As more countries, cities, investors and businesses set net-zero emissions goals, they now cover about half of the world’s economy – but Africa is largely left out of the picture so far.
Of its 54 countries, only South Africa has set a net-zero aim - and failure to revamp policies to benefit from a global low-carbon shift may mean Africa misses out on investment, said Wendy Hughes, a carbon markets manager at the World Bank Group.
But officials from the continent noted that with sub-Saharan Africa currently producing less than 4% of global emissions, “carbon-cutting” goals have limited relevance, with most African nations focused instead on creating jobs and economic growth.
With international investment already lacking in Africa – and some countries burned by disappointing promises of cash from sluggish carbon markets – many African countries are struggling to see net-zero policy as a priority, they added.
“Without the financing, it’s hard to have that incentive,” said Damilola Ogunbiyi, the special representative of the UN secretary-general for Sustainable Energy for All, noting investment in low-carbon energy systems in Africa had lagged.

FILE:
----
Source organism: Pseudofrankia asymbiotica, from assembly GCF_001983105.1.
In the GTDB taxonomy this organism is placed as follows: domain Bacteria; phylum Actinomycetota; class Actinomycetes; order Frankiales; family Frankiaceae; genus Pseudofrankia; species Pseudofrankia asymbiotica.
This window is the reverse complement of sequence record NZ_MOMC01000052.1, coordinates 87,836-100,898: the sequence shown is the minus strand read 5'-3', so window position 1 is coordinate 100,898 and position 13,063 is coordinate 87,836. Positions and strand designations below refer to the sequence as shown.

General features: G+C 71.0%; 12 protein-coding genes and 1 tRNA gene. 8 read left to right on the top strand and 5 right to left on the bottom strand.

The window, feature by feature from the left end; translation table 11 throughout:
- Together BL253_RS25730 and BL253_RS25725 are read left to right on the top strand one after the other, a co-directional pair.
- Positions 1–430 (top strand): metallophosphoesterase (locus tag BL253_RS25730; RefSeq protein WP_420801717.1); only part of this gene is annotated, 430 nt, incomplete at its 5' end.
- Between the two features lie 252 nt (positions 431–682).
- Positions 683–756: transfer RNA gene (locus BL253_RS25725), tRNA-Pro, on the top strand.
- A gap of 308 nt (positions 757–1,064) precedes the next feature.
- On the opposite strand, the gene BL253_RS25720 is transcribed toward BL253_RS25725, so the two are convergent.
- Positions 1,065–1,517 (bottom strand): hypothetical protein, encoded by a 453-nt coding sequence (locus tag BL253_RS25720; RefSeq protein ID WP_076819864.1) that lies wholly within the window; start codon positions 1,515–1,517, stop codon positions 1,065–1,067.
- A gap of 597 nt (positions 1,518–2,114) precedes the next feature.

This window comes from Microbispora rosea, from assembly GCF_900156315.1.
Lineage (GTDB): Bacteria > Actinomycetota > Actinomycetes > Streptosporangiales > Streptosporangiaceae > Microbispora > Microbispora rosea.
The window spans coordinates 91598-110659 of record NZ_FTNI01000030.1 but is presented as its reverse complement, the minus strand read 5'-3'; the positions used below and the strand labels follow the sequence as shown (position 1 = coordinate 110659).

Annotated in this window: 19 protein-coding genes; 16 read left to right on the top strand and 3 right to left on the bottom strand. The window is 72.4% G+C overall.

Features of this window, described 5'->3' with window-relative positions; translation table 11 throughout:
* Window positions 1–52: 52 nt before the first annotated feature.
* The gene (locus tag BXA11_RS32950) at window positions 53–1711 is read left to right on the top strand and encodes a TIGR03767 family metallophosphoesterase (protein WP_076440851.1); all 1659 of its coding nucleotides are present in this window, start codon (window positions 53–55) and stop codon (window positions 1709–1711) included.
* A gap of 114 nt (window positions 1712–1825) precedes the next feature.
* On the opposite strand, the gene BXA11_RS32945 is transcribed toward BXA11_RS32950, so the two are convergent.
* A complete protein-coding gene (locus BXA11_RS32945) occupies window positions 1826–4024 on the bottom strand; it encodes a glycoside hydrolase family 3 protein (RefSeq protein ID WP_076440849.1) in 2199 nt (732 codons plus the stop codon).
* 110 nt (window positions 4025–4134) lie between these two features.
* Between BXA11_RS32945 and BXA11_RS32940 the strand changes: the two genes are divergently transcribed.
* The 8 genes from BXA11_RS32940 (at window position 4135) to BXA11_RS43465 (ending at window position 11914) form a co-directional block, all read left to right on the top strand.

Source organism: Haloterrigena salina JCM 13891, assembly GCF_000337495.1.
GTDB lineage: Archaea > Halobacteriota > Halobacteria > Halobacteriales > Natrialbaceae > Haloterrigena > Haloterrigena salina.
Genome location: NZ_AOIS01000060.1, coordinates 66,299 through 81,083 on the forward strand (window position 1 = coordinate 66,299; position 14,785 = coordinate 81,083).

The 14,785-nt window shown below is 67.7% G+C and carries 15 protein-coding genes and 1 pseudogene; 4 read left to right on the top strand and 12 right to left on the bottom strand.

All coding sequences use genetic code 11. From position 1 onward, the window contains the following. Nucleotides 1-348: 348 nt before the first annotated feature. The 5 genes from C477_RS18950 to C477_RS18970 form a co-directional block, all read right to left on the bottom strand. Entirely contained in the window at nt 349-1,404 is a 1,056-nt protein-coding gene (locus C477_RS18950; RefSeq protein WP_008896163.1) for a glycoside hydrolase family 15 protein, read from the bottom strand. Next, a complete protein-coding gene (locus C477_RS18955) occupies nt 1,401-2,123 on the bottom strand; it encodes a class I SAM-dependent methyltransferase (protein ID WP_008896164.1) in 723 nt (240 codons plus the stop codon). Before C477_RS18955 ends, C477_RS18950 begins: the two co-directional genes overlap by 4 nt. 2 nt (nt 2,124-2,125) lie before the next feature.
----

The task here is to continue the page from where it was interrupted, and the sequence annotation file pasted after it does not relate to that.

“The funding is just not there,” she said.
Globally, a growing flood of countries, cities and regions from China to the European Union have set zero-carbon emissions targets over the last year or two, said Helen Mountford, vice president for climate and economics at the Washington-based World Resources Institute.
More than 1 000 major companies also have committed to emissions cuts in line with the goals of the Paris Agreement on climate change, as have over 30 large investment groups managing about $5 trillion in assets, she said.
As those governments and companies put their plans in place, Africa could see both risks and benefits – from being shut out of tightening supply chains to winning a big share of carbon offset cash, African analysts told an online event during London Climate Action Week.
Officials said Africa, with its key Congo Basin forests, is well-positioned to tap into new, fast-growing markets for carbon credits, which are sold to compensate for emissions elsewhere.
Lee White, Gabon’s environment minister, said his Central African nation, which has protected its forests carefully, was already absorbing 1 million more tonnes of carbon dioxide a year than it emitted.
“We don’t think about net zero. We think about how we maintain our net-positive contribution to climate change,” he said.
But having financial incentives for safeguarding forests is crucial, he added – from ensuring what timber is cut is processed at home, creating jobs and income, to tapping into carbon markets as companies globally seek to offset emissions they cannot manage to eliminate.
“That’s how we’re going to get the Gabonese people and therefore Gabonese politicians thinking about how you maintain these forests. The forests have to become a valuable resource for us,” White said.
Without a clear financial incentive to keep forests standing and “make the Congo Basin forests work for the Congo Basin people and countries”, no amount of aid or conservation grants will protect them, he said.